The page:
On February 9th, the International Aid Transparency Initiative (IATI) Steering Committee will meet in Paris to finalize the global standard for aid transparency. The Steering Committee is made up of representatives from bilateral and multilateral donors, partner countries, civil society organisations and experts in aid information. Current members include: Australia, Betteraid, Burkina Faso, Civicus, Colombia, Development Gateway, Development Initiatives Poverty Research (DIPR), Dominican Republic, European Commission, Germany, Ghana, Malawi, Montenegro, Nepal, Netherlands, Papua New Guinea, Publish What You Fund, Rwanda, Transparency International, United Nations Development Programme (UNDP), United Kingdom, Vietnam and the World Bank.
The standards expected to be agreed will include:
- an agreement on what information organisations will publish, how detailed the published information should be and what kind of detail should be included, for example whether it should include expected outcomes and payment conditions
- a common system for categorising different types of aid spending /commitments with all participants using the same terminology and definitions so that it will be easier to share and compare information
- a common electronic format that will make it easy to share information and thus reduce transaction costs
- a code of conduct that will set out what information donors will publish and how frequently, how users may expect to access that information, and how donors will be held accountable for compliance.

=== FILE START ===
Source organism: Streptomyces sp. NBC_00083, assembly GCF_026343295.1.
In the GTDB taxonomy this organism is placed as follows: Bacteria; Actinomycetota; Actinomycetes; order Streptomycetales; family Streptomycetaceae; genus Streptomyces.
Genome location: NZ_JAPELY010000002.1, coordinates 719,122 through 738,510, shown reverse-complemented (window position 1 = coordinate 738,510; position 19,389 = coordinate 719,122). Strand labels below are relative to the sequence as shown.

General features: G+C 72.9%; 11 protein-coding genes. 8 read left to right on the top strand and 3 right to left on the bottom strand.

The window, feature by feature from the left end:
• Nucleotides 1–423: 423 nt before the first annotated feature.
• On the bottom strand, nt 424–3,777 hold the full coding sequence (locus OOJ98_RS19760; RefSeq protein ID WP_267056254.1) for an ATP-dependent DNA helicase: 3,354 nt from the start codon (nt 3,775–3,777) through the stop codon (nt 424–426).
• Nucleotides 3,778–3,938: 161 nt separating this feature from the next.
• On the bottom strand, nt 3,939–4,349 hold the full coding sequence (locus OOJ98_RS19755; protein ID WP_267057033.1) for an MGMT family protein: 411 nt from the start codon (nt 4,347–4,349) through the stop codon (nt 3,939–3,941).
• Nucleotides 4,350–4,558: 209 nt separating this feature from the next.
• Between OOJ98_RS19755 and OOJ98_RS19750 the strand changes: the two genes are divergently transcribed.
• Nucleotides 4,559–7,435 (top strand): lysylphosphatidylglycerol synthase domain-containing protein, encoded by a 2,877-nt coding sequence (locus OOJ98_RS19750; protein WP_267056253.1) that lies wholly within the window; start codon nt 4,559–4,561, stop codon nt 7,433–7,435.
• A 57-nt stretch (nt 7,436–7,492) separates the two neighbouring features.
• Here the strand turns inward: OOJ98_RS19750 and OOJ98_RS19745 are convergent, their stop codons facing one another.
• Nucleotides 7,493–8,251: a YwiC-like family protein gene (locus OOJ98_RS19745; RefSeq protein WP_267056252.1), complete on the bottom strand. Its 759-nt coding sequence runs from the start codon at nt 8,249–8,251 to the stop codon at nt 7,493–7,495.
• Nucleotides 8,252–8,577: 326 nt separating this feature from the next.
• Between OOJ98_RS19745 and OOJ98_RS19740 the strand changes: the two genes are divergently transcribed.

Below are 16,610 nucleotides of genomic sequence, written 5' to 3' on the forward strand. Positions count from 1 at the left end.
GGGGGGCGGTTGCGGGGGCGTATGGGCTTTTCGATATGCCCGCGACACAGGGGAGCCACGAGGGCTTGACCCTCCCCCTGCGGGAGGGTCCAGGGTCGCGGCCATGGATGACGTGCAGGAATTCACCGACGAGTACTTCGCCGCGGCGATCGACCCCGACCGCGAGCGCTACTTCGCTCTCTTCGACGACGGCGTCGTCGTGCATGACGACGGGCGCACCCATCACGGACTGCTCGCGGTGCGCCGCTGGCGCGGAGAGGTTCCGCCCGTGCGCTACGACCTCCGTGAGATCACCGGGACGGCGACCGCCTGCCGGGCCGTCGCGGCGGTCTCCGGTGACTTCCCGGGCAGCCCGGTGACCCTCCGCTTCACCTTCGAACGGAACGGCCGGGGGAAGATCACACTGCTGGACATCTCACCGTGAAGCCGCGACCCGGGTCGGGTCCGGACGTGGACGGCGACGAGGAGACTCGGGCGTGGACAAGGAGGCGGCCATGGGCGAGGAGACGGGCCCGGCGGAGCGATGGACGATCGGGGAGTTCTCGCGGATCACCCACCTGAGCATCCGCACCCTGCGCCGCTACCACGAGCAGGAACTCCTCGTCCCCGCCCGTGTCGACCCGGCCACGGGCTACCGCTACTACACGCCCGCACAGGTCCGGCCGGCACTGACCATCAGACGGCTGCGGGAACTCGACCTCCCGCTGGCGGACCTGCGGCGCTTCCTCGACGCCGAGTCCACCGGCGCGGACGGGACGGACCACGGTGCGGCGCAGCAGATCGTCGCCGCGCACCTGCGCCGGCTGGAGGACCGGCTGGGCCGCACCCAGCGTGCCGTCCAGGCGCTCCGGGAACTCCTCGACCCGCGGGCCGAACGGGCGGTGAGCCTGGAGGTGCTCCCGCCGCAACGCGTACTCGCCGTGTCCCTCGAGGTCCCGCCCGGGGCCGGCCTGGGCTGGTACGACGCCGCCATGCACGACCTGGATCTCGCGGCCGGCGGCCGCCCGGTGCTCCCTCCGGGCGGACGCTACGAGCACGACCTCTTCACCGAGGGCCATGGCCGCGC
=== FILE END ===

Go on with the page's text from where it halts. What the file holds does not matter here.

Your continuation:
In anticipation of this meeting, several civil society organizations have sent letters to aid donor countries to engage them on a discussion around the next set of aid transparency standards. Several MFAN Principals and Partners signed onto the letters, including: CARE USA; Sheila Nix, U.S. Executive Director, ONE; Oxfam America; Publish What You Fund; and Michael Klosson, Vice President, Policy and Humanitarian Response, Save the Children U.S. Acknowledging individual measures already taken to improve transparency, like the launch of the Foreign Assistance Dashboard, these CSOs argue the new standards resulting from the Steering Committee meeting must be compatible with donor country initiatives. The U.S. letter sent to U.S. Agency for International Development (USAID) Administrator Rajiv Shah reads:
“The emerging ‘common aid language’ needs to be shaped by U.S. information and reporting systems and respond to U.S. accountability concerns. The Administration’s focus on results and accountability requires comprehensive and timely information on all resources being invested in a country, sector or area. Without the ability to compare U.S. spending to that of other donors, it is not possible to allocate or coordinate resources effectively or meaningfully assess their impact.”
For more information about IATI, click here.